Art Rooney II used the opening of training camp to dispense with any potential distraction about Mike Tomlin’s future in Pittsburgh with a contract extension. However, the absence an extension for Kevin Colbert remained a bit of a mystery.
The mystery lasted little more than 24 hours, when Art Rooney II told Gerry Dulac of the Pittsburgh Post-Gazette, “At this stage of the game, he’s really not looking to do any long-term planning. We talked and we agreed he’d rather wait till after the season to talk about the contract.”
- This of course led to speculation about Kevin Colbert’s standing in the organization.
Colbert however quickly clarified the situation, going on Steelers.com to confirm that he has no plans to leave the organization nor is he angling towards transitioning out of his current role. At age 62, however, he’s simply not making long-term plans.
The fact that Kevin Colbert’s status with the team could become a situation he evaluates yearly has been reported throughout the 2019 off season by reporters such as Ed Bouchette, Gerry Dulac and Jim Wexell, among others.
Sometimes When You Smell Smoke, There Really Is Fire – But Not Now
While the internet and social media have loosened things up to a point, the NFL remains a tightly managed product. There’s a lot that goes on behind closed doors that even the most engaged fan is unaware of.
- When unwanted stories bubble to the surface, teams still have tremendous power to tone them down, if not quiet them outright.
The Steelers are no exception. Ben Roethlisberger and Todd Haley didn’t get along. All sides involved bent over backwards to tell everyone that the Ben Roethlisberger-Todd Haley relationship was fine. Yet, we know now that it wasn’t.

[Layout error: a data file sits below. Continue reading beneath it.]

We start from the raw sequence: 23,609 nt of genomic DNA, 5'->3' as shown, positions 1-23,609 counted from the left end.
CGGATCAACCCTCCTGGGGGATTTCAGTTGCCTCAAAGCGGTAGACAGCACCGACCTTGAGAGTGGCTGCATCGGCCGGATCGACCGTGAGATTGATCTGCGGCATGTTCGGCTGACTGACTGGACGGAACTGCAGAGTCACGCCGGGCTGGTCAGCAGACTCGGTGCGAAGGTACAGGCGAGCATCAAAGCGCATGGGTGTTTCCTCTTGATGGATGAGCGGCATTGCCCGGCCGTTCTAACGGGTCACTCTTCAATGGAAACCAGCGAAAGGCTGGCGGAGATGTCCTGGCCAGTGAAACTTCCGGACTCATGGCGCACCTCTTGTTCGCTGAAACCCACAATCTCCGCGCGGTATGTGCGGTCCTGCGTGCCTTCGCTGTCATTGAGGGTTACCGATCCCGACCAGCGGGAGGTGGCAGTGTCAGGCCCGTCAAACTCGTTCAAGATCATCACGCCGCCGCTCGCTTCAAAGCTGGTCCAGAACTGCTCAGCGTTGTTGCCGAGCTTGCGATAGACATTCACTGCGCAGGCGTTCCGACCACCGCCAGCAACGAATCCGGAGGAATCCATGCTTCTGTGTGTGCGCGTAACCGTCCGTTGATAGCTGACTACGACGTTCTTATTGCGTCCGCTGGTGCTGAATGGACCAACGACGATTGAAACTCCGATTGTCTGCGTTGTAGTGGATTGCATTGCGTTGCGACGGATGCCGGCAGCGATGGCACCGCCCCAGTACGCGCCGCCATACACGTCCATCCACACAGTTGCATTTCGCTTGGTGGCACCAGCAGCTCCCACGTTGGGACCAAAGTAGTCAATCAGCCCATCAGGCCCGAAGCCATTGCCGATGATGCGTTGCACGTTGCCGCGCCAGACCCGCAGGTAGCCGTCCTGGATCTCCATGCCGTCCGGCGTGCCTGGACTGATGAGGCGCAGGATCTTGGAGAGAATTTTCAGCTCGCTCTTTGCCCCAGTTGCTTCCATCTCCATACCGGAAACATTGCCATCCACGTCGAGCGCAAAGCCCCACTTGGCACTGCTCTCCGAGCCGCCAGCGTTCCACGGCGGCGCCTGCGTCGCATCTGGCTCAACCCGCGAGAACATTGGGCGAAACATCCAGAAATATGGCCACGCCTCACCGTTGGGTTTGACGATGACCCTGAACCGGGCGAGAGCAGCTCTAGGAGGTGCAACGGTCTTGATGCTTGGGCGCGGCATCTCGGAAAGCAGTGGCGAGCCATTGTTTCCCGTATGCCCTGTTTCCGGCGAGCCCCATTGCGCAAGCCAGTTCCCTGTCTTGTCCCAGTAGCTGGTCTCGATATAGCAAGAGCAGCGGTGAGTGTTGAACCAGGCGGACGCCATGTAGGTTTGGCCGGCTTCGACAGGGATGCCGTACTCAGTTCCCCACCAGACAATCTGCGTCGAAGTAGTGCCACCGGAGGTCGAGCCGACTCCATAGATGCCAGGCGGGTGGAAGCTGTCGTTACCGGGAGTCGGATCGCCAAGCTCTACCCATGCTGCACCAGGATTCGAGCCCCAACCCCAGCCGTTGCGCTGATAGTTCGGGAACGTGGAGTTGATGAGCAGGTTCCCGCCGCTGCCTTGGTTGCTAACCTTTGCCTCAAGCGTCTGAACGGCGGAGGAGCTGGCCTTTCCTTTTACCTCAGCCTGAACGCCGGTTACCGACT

Shortly after the AFC Championship loss to the Patriots, sniping between Ben Roethlisberger and Antonio Brown Who began, through surrogates in the press. Yet, the public was told that nothing was wrong. We know now that things were different.
Looking further back into Steelers history, rumblings of a breakdown between Bill Cowher and Tom Donahoe began not too long after Super Bowl XXX. Over the next four seasons, the attentive fan could catch glimpses that contrasted with assurances that all was fine between the two. Of course, it wasn’t. By 1999 Cowher and Donahoe were barely speaking, forcing Dan Rooney to choose.
- All of this is to say that often times skepticism in the face of the party line can be a healthy thing.
But this isn’t one of them. If Art Rooney II and Kevin Colbert say that everything is fine, then Steelers Nation should take them at their word.